Module Two sessions
Also have a look at what people in the session posted about it.
Amanda https://amcbahonspp.blogspot.co.uk ,
Important points we discussed:
Do all the tasks in the handbook as a cycle – go through them once, this will help start to shape your inquiry. But do not take too much time on one if it does not move you forward. Then go through them again this time the parts that you were stuck on will have shifted because of the work you did on the other tasks. For instance – in the first cycle of doing the tasks, your inquiry field might be vague. Don’t spend days and days trying to get a perfect question. Have an area then start thinking about the ethical considerations/ concerns/ arguments/ reflections in that area. This might make you clearer about the area in the general field you are interested in. Or it might be as you start to think about data collections tools you have an aha moment. After the literature review you should have had some changes because you would have explored and discovered new ideas from other people around the topic. Try to do the cycle of tasks at least three times layering and shaping your inquiry each time.
The literature review is the most important tool to help you see what you don’t know. It helps you realise other perspectives on your topic and it is these other perspectives and ideas your inquiry should be about. Your inquiry should not be about proving something you already feel or know because:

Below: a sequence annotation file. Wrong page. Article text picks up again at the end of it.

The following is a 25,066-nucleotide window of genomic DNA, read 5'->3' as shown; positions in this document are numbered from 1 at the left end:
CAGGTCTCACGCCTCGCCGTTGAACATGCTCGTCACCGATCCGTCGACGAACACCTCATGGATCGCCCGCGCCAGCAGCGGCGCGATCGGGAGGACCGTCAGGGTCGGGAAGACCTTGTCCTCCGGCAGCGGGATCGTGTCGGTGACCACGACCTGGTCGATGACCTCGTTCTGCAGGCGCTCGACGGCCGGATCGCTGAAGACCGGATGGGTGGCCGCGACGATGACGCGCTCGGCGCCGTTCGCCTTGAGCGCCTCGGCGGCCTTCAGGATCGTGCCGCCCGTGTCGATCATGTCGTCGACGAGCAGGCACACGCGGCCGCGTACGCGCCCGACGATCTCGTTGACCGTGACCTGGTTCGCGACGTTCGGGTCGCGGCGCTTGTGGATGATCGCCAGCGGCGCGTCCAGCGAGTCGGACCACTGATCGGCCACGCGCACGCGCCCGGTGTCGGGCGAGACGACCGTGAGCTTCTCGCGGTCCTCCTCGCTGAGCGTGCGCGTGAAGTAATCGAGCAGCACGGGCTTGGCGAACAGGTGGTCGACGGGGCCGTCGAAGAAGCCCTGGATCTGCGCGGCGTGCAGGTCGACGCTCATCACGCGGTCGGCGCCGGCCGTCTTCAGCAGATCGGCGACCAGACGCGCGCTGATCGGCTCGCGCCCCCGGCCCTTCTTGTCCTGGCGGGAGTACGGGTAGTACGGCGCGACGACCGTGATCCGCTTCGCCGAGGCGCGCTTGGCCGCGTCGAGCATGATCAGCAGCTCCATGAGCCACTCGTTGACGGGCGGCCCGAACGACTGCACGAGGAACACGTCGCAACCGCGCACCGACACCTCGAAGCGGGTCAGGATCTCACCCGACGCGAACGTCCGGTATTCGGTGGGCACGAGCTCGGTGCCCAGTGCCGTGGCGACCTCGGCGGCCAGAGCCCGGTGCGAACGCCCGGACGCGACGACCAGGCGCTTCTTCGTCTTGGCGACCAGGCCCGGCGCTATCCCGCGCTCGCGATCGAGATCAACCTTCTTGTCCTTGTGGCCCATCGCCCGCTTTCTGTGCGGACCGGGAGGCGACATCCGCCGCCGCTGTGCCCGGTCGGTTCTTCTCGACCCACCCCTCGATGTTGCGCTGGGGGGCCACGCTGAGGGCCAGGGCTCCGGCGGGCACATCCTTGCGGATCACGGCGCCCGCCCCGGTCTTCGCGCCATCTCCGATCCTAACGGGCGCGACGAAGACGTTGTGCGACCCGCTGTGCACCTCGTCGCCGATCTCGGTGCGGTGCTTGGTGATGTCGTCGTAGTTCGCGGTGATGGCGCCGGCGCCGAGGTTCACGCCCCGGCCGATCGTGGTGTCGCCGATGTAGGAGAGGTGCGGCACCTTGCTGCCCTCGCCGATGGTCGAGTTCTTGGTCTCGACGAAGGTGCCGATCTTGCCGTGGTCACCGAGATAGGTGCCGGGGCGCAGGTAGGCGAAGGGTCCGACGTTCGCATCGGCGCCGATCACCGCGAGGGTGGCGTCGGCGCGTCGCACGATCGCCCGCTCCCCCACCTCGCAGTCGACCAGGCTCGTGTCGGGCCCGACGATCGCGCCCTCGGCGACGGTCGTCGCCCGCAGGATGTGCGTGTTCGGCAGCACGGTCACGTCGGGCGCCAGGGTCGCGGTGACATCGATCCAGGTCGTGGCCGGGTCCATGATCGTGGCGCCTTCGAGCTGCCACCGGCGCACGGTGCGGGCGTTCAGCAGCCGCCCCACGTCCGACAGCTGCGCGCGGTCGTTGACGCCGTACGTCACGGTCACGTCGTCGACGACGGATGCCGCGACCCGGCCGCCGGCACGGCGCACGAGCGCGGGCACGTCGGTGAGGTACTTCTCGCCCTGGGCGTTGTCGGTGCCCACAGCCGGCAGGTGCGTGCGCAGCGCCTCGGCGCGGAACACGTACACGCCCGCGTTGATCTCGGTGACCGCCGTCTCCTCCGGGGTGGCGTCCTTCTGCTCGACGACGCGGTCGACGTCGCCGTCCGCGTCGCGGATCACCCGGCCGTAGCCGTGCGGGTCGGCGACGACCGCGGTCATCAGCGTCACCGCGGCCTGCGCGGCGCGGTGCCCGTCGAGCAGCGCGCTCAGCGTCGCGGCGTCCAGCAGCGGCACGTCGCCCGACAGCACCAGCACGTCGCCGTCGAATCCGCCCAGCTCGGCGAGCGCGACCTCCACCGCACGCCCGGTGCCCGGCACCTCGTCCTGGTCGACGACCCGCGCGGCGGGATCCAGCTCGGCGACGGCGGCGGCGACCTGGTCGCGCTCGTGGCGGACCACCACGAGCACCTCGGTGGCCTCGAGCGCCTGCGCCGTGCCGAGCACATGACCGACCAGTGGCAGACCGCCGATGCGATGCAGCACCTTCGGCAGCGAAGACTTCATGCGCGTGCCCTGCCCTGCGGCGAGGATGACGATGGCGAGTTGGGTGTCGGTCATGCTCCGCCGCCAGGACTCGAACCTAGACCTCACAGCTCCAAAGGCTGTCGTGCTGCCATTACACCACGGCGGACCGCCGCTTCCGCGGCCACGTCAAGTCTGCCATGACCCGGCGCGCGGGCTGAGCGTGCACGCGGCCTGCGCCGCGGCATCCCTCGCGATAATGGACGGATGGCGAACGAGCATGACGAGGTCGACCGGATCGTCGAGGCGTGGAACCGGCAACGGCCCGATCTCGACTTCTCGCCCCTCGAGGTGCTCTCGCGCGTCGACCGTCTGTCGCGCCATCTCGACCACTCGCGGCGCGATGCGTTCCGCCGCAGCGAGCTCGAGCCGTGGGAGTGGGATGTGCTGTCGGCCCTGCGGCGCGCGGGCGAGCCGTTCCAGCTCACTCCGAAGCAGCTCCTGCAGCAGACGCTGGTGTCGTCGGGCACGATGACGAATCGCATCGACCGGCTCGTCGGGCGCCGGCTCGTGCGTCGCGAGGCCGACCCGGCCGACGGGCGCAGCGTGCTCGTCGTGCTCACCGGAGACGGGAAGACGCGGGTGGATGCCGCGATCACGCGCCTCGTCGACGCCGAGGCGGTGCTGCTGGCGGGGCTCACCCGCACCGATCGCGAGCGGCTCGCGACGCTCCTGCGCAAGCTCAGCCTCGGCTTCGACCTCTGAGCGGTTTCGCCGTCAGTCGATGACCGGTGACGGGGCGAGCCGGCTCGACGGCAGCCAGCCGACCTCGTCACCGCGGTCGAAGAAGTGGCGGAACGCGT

Firstly, the 12 weeks of Module Three is not long enough to ‘prove’ something.
Secondly, this does not help your practice or helps you develop – it just makes you feel better about where you are currently! That is not what your BA is for – that is your best friends job!!
The inquiry should inform your practice – help you develop it. BUT NOT help you start a whole new branch of practice. You should be able to clearly explain how your past work, and current work inform your inquiry. But the inquiry gives you time to really focus or understand something within your practice. It is very useful to focus on a kind of historical inquiry where you find out what other people have done and how that fits with the 2017 field of practice that you are involved with.
Tip: if you think not much has been written or done on your topic – a historical inquiry will be really useful because it is likely you just don’t know about it not that nobody else in the history of arts practices has thought of what you are thinking of!!
In the on-line session we used a adapted version of Liz Lerman’s https://lizlerman.com Critical Response Process: A method for getting useful feedback on anything you make from dance to dessert.
Each person in the call spoke about their practice and their inquiry and we followed the Liz Lermans Critical Response Process to feedback. This is something you can do with a friend or your SIG group. Describe your inquiry and get feedback on what people understand about what you are doing and how clearly they see it fitting with your practice. IT IS NOT to get feedback that you are doing a good job!! Or to get them to tell you what to do. It is to see if what you are thinking makes sense outside of your own head!! Also talking about your inquiry plans and asking and answering questions helps you to better understand your own thinking-feeling.
Liz Lerman is presenting at Middlesex University this month as part of Dance Umbrella. Tuesday October 10th 6pn at Hendon MDX and Wednesday 11th 4;30 at National Theatre http://www.danceumbrella.co.uk/event/dance-umbrella-lecture/ (if you are in London, UK those days).
Have a go exploring your ideas through feedback. Here is how her steps are described: